Updating search results...

Search Resources

33 Results

View
Selected filters:
  • Speech
About Me Speech
Unrestricted Use
CC BY
Rating
0.0 stars

Middle and High School educators across Lebanon County, Pennsylvania developed lesson plans to integrate the Pennsylvania Career Education and Work Standards with the content they teach. This work was made possible through a partnership between the South Central PA Workforce Investment Board (SCPa Works) and Lancaster-Lebanon Intermediate Unit 13 (IU13) and was funded by a Teacher in the Workplace Grant Award from the Pennsylvania Department of Labor and Industry. This lesson plan was developed by one of the talented educators who participated in this project during the 2019-2020 school year.

Subject:
Business and Communication
Communication
Material Type:
Activity/Lab
Author:
Rachael Haverstick
Juliette DeVore
Date Added:
06/26/2020
Citing Sources Orally
Conditional Remix & Share Permitted
CC BY-NC-SA
Rating
0.0 stars

In this video you will learn about the differences between in-text citations and oral citations. In addition, we will cover the four criteria of citing sources orally. Please watch the Citing Sources Orally video (2 min. 36 sec.) below.  Closed captions in English are available. Recorded with Adobe Spark.  Citing Sources Orally 

Subject:
Business and Communication
Communication
Material Type:
Lesson
Author:
Stephanie Lee
Date Added:
05/14/2021
Details from Steve Jobs's Speech
Conditional Remix & Share Permitted
CC BY-NC
Rating
0.0 stars

On Monday, you scanned Steve Jobs' commencement speech from Stanford and on Tuesday in class we close-read paragraphs 6 through 8. In this discussion, you will post one detail from the speech and provide your thinking about the detail.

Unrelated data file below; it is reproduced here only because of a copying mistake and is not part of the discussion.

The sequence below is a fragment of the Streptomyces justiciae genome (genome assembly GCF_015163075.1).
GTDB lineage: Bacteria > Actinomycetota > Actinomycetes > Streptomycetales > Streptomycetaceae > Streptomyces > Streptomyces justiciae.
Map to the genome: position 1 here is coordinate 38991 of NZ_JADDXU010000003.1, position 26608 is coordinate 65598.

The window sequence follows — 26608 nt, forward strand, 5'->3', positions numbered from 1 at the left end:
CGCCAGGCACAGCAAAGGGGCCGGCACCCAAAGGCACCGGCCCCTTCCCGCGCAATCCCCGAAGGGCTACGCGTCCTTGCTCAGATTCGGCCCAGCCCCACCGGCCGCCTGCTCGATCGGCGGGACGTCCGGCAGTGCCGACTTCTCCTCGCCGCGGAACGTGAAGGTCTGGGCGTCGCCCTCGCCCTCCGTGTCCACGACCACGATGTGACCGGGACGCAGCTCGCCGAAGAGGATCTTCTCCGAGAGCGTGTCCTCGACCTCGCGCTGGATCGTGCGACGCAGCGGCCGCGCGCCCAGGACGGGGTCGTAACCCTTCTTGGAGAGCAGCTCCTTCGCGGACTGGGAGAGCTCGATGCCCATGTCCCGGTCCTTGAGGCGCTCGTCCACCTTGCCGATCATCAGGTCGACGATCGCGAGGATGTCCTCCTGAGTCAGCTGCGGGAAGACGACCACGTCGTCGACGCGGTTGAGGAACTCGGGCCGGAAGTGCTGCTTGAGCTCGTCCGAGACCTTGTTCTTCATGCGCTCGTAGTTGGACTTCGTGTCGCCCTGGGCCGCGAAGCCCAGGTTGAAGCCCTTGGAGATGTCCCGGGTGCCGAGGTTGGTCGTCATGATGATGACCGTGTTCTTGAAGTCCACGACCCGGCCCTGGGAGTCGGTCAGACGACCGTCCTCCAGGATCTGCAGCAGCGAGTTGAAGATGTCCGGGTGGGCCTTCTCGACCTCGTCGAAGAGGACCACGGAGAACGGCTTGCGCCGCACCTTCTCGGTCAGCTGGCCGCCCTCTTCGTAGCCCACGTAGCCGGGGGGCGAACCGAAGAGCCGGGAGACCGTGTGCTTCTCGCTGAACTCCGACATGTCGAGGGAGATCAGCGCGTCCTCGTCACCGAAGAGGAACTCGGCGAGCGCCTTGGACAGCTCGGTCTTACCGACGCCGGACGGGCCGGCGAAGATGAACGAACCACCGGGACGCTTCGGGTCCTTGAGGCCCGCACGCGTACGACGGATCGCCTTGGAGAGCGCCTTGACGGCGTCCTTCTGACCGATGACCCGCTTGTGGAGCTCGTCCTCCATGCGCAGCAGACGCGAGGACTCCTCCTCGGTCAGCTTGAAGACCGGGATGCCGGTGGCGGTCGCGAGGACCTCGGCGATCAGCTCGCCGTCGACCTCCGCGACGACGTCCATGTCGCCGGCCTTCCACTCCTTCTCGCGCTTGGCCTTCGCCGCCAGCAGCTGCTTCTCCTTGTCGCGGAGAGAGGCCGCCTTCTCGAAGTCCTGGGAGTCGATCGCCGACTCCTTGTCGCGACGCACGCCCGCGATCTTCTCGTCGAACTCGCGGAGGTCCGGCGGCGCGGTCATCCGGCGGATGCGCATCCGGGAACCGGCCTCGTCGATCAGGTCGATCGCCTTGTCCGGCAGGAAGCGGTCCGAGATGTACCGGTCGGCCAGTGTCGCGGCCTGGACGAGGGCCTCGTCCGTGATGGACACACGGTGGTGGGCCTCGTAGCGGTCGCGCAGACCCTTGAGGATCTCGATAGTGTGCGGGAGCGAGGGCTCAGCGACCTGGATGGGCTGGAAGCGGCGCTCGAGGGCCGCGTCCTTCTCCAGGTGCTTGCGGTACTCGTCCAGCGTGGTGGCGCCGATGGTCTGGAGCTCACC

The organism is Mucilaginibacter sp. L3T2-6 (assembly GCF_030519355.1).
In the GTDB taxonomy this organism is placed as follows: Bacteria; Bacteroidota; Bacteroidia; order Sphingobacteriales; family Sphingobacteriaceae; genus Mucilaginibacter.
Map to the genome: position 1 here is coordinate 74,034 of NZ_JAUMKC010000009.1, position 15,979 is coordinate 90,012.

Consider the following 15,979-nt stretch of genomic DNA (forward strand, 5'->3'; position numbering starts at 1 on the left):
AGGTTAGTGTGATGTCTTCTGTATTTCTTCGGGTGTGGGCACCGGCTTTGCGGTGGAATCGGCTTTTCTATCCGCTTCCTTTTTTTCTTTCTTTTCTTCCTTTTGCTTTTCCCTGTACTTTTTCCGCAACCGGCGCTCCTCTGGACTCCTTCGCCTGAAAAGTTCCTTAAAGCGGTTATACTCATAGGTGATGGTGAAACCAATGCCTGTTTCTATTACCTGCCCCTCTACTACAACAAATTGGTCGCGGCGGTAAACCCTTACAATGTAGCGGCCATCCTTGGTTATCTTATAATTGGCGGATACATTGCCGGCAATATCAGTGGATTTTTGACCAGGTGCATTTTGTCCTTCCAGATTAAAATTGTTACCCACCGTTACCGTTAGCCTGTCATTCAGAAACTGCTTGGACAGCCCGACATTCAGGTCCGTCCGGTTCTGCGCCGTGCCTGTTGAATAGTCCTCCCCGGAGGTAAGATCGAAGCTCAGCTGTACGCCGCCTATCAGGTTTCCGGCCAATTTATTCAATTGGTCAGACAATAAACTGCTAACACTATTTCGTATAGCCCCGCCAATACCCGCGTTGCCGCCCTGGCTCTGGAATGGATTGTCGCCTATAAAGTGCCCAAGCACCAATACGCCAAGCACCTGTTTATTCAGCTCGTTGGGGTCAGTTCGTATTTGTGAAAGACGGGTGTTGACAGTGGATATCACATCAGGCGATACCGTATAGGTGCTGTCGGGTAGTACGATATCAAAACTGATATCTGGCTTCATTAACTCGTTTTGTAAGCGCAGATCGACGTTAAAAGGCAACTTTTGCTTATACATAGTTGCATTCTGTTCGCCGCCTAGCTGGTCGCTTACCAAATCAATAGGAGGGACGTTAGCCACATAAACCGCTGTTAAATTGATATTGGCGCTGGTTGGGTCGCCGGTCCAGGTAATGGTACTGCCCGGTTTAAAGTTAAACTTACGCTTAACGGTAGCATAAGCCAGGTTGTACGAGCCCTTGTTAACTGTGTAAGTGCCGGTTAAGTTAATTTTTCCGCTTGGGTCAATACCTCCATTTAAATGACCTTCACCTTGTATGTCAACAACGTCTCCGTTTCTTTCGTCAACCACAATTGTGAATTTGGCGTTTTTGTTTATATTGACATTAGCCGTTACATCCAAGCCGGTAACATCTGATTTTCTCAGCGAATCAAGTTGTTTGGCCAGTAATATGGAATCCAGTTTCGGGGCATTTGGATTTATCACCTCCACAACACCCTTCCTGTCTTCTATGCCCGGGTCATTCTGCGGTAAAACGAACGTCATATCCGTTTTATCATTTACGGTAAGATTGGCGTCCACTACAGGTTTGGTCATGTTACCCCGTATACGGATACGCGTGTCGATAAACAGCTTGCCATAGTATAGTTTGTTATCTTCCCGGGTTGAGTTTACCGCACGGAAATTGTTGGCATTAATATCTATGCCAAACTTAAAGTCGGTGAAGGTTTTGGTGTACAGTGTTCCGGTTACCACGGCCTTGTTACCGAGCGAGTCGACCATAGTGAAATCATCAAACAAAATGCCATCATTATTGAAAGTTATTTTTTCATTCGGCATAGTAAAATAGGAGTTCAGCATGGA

Subject:
Arts and Humanities
Material Type:
Lesson Plan
Author:
Tim Batiuk
Date Added:
01/02/2018
English Language Arts, Grade 11
Conditional Remix & Share Permitted
CC BY-NC
Rating
0.0 stars

The 11th grade learning experience consists of 7 mostly month-long units aligned to the Common Core State Standards, with available course material for teachers and students easily accessible online. Over the course of the year there is a steady progression in text complexity levels, sophistication of writing tasks, speaking and listening activities, and increased opportunities for independent and collaborative work. Rubrics and student models accompany many writing assignments.Throughout the 11th grade year, in addition to the Common Read texts that the whole class reads together, students each select an Independent Reading book and engage with peers in group Book Talks. Students move from learning the class rituals and routines and genre features of argument writing in Unit 11.1 to learning about narrative and informational genres in Unit 11.2: The American Short Story. Teacher resources provide additional materials to support each unit.